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Acheron Medical Supply, LLC v. Cook Inc.

United States District Court, S.D. Indiana, Indianapolis Division

June 24, 2019

COOK INCORPORATED, et al., Defendants.


          Hon. William T. Lawrence, Senior Judge

         A bench trial was held in this case before the undersigned beginning on April 23, 2019, on the counterclaim of Cook Medical LLC (“Cook”).[1] The Court, having considered the evidence submitted at trial, as well as the parties' post-trial submissions, hereby makes the following findings of fact and conclusions of law.

         In July 2014, Cook and Counterclaim Defendant Acheron Medical Supply, LLC, (“Acheron”) entered into a five-year Distribution Agreement (the “Agreement”). Pursuant to the terms of the Agreement, Acheron was to serve as a distributor (or reseller) of certain of Cook's medical devices and products to the Department of Defense Medical Centers (“DOD”) and the Veterans Administration (“VA”). Specifically, the Agreement stated that Acheron was appointed as Cook's exclusive distributor to the DOD and VA for the products and devices of Cook's Endoscopy business unit and a non-exclusive distributor for the products of its other business units. Acheron, which had been formed in July 2013, qualified as a small business for purposes of certain government set-asides, whereas Cook did not; therefore, by utilizing Acheron as a distributor, Cook could make more sales to the VA and DOD than it could by selling to them directly.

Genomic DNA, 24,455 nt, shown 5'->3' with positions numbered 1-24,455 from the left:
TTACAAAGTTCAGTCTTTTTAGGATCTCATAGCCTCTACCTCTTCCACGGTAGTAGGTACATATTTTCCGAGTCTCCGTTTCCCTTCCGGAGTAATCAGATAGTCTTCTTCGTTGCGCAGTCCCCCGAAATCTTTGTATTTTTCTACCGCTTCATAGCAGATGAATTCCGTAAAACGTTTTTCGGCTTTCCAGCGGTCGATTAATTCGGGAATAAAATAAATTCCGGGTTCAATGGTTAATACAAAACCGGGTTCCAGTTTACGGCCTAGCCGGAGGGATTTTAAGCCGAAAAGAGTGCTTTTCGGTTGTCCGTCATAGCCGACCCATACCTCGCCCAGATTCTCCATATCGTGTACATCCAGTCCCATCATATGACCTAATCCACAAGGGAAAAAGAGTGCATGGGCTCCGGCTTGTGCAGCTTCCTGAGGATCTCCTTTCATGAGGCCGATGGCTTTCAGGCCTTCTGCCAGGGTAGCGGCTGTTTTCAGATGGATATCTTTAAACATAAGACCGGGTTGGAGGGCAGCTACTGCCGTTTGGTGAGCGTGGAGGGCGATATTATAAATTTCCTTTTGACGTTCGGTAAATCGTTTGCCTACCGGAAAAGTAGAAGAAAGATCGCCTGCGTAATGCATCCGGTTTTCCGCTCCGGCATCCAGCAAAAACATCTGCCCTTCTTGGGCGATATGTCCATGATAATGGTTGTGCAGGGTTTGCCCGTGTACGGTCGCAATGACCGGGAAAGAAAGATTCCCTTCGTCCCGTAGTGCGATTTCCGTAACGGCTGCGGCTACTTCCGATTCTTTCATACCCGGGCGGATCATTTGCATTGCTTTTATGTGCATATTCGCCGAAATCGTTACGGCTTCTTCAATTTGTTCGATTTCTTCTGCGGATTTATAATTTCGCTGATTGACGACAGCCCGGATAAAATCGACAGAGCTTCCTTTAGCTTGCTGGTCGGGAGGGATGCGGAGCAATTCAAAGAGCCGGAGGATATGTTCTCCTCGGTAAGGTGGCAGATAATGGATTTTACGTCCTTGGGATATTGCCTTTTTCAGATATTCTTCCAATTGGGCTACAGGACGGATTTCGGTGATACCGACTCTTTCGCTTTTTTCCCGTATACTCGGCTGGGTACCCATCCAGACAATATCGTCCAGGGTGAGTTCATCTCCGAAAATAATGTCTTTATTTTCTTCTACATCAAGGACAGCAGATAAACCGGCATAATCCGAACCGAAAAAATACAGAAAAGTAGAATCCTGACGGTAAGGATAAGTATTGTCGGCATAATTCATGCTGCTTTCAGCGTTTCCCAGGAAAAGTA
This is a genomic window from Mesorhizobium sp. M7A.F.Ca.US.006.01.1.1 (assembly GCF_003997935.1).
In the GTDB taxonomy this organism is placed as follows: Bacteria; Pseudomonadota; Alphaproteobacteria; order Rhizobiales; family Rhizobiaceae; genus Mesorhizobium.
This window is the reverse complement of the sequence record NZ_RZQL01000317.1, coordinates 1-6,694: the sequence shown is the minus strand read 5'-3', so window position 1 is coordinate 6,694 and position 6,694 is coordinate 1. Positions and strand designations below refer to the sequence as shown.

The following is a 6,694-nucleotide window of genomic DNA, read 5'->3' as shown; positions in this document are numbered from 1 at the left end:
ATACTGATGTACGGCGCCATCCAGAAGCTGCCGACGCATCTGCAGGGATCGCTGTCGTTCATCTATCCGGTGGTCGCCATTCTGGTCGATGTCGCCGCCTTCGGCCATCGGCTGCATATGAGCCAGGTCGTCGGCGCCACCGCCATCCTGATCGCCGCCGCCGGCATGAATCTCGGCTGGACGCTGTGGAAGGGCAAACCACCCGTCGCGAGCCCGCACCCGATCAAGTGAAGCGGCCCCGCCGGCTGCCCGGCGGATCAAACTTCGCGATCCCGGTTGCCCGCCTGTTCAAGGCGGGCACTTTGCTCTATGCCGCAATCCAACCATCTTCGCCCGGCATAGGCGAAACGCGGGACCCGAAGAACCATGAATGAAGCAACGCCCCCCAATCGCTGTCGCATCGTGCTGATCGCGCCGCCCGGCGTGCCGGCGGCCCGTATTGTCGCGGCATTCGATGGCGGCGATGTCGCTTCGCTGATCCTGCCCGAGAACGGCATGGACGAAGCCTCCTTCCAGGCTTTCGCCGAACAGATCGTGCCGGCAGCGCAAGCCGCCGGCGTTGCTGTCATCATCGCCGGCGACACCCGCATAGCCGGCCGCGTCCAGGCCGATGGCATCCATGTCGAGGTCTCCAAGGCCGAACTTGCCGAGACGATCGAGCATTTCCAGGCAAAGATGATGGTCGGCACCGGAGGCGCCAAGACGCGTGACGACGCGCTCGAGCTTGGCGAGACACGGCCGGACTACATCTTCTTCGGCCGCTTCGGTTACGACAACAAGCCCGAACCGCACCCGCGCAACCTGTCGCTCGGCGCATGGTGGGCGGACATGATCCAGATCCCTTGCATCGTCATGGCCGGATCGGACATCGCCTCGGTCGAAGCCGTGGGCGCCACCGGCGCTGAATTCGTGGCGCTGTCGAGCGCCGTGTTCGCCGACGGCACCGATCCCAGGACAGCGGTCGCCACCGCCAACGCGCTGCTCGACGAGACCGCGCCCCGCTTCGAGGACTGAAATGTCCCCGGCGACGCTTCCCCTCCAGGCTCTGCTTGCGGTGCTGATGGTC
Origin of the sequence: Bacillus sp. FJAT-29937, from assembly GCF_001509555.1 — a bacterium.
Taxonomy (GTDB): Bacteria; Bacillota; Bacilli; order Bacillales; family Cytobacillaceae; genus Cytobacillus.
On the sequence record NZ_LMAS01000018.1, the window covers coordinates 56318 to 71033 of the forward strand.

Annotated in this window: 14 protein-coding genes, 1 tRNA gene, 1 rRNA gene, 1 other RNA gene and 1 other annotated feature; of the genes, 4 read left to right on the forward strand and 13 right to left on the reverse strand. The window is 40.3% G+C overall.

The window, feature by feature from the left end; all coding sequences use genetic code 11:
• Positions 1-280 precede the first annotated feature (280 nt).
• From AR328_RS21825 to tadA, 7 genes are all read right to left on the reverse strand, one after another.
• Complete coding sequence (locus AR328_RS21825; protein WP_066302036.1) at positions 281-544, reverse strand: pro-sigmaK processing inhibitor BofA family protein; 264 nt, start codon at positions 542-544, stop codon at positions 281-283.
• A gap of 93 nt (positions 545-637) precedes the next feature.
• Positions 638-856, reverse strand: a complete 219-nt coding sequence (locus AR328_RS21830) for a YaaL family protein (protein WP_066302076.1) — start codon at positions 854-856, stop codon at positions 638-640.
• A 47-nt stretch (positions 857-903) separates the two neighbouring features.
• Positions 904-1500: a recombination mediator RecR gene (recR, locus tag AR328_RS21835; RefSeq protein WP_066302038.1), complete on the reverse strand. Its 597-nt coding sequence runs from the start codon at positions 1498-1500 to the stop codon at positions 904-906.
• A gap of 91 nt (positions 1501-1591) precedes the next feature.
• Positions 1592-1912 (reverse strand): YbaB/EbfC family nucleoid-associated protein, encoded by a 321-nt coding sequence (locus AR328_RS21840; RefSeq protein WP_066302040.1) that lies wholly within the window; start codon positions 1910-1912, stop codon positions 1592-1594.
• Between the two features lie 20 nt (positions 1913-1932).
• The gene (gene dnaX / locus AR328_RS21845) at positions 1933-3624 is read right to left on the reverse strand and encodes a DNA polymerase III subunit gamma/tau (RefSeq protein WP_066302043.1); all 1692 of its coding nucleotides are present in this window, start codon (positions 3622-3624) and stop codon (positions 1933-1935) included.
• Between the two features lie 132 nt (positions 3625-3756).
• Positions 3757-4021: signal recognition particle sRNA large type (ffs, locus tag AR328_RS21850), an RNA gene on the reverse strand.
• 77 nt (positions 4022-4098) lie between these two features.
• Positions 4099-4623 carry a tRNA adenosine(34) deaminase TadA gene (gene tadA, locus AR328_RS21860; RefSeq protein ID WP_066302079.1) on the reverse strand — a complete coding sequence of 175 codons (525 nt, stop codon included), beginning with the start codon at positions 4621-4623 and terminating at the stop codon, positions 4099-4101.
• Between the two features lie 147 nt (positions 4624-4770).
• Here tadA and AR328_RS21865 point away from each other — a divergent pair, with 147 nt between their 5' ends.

The Agreement provides that “[Acheron] will obtain a Federal Supply Schedule contract and use it to sell the Products.” A Federal Supply Schedule contract (“FSS”) is one type of Multi-Award Schedule contract that the VA enters into with suppliers covering the sale of goods and services to the VA; the Agreement also contemplates that sales would be made under various other types of government contract vehicles. The Agreement further provides that

Cook will pay [Acheron] a commission of 3 percent (3%) of the purchase price on all Endoscopy Products sold by [Cook] in the Territory between March 1, 2014 and the date [Acheron] obtains its Federal Supply Schedule contract, provided such Federal Supply Schedule is obtained by the end of the 2014 calendar year. After the date [Acheron] obtains its Federal Supply Schedule contract Cook will pay [Acheron] a commission on Products that are approved on its Federal Supply Schule contract at the time of the sale, in accordance with the applicable rate (depending on selling party, method of sale, etc.) as set forth in the commission schedule attached to this Agreement as Exhibit A.

         The parties stipulate that Cook paid Acheron commissions in the amount of $116, 317.81 pursuant to this provision, which was based upon sales made by Cook to the VA and DOD between March 1, 2014, and December 31, 2014.